Gov. Ned Lamont spoke Wednesday about his support for transit-oriented development, but hedged when asked about his thoughts on another zoning reform bill that would require towns to plan and zone for a set number of units based on the regional need.
The mid-week press conference in Newington highlighted a new, 108-unit development that’s composed of mostly affordable housing. The development is close to a CTfastrak station and would be close enough to be part of a transit-oriented community through a bill under consideration this session.
With the weeks waning in the legislative session, lawmakers are reaching a crucial point of negotiation to get any zoning reforms through. As the session draws close to its June 7 end, it’s easier for legislators who oppose bills to filibuster.
“We’ve got two and a half weeks left in the legislature,” Lamont said Wednesday. “We’re going to get something done.”
This legislative session has been marked by a heightened focus on housing issues. The state is in a housing crisis and lacks tens of thousands of units of housing that are affordable and available to its lowest income renters. Rents have risen, thousands of families have faced eviction, and homelessness is up.
Housing experts have tied the state’s lack of housing to underproduction of multi-family housing that is worsened by restrictive local zoning ordinances. These zoning codes make it hard to develop apartments that tend to be more affordable to people with low incomes.
Statewide zoning reform has been on the table the past few legislative sessions. This session, two major concepts are up for debate: fair share and transit-oriented development.
Fair share is a concept that’s been used in New Jersey to build thousands of units of housing over the past few years. Connecticut’s proposal would have the state analyze regional housing needs, which would then be divided up between towns. It’s being pushed by Growing Together CT, a group of faith organizations, housing advocates and experts.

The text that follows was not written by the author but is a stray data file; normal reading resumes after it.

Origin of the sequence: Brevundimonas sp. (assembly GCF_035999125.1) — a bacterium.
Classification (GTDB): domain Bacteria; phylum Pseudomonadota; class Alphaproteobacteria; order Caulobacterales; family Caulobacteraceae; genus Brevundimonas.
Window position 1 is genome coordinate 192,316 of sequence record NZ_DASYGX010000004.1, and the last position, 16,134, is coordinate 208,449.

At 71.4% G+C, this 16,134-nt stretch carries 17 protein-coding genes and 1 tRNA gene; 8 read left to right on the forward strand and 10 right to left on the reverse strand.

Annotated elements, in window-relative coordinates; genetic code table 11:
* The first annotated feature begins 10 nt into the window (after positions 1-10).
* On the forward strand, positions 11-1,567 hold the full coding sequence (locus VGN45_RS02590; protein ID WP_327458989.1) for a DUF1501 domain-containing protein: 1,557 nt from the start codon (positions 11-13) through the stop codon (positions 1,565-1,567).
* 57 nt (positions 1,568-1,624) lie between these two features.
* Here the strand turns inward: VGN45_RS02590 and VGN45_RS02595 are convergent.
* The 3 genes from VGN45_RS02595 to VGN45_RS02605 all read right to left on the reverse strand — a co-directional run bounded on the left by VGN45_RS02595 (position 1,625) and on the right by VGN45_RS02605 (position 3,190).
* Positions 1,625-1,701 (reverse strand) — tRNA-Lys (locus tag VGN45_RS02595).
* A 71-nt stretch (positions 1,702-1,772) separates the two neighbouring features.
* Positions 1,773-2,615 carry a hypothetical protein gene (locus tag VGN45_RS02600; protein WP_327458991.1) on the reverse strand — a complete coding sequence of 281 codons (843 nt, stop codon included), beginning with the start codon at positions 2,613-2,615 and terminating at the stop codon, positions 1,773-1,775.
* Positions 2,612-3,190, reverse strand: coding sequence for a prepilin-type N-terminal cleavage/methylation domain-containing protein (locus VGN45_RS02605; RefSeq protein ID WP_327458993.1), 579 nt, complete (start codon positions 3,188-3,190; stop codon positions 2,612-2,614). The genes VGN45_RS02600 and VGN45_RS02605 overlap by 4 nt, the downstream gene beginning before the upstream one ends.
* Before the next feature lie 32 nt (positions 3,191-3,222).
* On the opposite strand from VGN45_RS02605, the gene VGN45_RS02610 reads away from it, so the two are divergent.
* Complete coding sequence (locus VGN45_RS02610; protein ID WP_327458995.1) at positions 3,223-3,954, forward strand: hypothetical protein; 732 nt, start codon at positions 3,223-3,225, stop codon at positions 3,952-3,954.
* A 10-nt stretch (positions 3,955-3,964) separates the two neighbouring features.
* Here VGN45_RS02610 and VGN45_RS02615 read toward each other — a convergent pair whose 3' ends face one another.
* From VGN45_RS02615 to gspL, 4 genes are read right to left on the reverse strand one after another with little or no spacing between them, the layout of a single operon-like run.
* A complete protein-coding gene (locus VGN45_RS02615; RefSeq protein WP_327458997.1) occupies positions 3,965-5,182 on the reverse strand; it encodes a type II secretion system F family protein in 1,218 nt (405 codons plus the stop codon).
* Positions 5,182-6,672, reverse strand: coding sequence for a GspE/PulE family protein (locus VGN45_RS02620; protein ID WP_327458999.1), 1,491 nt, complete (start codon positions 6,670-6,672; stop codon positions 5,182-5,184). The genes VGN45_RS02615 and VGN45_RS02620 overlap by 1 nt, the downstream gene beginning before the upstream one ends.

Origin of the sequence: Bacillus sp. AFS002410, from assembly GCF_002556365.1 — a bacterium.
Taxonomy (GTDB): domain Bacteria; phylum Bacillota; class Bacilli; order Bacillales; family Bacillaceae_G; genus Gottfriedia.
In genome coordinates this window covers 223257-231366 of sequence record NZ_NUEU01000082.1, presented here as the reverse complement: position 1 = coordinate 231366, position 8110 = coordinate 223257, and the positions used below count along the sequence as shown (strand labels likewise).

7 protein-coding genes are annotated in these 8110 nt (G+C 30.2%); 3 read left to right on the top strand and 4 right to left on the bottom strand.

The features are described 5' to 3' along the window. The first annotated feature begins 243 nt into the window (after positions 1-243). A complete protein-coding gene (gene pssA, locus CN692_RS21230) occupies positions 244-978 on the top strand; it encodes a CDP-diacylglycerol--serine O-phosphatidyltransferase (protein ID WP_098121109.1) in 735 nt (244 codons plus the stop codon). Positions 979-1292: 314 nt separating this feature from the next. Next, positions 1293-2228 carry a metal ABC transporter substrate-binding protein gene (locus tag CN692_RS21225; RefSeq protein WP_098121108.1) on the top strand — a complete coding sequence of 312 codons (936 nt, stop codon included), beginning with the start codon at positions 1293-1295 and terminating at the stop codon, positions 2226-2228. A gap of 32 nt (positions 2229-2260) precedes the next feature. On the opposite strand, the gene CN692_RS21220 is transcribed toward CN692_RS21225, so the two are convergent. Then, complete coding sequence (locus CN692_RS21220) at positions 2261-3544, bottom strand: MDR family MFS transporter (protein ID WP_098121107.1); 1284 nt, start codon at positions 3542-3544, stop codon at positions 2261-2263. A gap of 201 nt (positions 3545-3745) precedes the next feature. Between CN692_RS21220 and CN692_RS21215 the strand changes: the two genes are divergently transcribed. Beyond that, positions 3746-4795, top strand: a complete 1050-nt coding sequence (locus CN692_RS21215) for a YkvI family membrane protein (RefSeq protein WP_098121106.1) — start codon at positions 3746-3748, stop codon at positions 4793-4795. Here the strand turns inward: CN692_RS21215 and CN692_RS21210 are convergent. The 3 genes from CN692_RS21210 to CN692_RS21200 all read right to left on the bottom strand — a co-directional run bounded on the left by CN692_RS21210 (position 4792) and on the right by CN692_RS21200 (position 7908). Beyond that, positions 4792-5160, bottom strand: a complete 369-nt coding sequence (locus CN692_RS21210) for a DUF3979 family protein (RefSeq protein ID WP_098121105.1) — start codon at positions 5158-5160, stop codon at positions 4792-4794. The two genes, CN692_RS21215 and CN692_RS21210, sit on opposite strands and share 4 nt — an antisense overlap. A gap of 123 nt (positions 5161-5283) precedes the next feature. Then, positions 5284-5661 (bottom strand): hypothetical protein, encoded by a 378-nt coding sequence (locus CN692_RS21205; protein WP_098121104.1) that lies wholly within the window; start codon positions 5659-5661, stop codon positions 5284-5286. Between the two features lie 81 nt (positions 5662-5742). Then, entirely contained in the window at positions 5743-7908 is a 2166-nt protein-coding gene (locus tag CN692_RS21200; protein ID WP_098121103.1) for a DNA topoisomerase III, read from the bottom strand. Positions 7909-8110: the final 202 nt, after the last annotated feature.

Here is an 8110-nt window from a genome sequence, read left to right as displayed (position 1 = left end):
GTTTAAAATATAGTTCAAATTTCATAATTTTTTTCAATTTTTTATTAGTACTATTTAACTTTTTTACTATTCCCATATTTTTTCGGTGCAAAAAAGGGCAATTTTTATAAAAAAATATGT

The transit-oriented development bill, also known as Work, Live, Ride, would use certain infrastructure grants to encourage towns to increase residential density near train and bus stations. It aims to create walkable neighborhoods that have easy access to public transit.
Transit-oriented development is a long-standing land use policy that’s been used throughout the United States and often in Europe. It’s pushed by Desegregate Connecticut, a program of the Regional Plan Association.
Local leaders and lawmakers have heavily criticized both ideas, saying that they are burdensome to towns, ignore communities’ individual needs and dilute local control. They’ve also said they fear the transit-oriented development approach will make it harder for towns that don’t participate to access needed infrastructure funding.
Lamont has said he supports incentive-based methods of increasing housing, and included funding for the Work, Live, Ride bill in his initial budget proposal. Lawmakers in early drafts of their budgets instead said state agencies should use existing staff positions to implement the proposal. The budget is in ongoing negotiations.
“I want less people in automobiles, more people will be able to walk to work,” Lamont said Wednesday. “If you work somewhere near here, and have housing like this, it makes it more easy for you to get to work. So I think that’s a big part of our future.”
Meanwhile, lawmakers are still negotiating on the fair share bill, said Housing Committee co-chair Rep. Geoff Luxenberg, D-Manchester, in a text message on Wednesday.
“We are making progress,” Luxenburg wrote. “A lot of hard work and compromise is going into it.”
Asked about the fair share bill, Lamont reiterated the need for more development in downtowns, transit-oriented development and incentive-based approaches.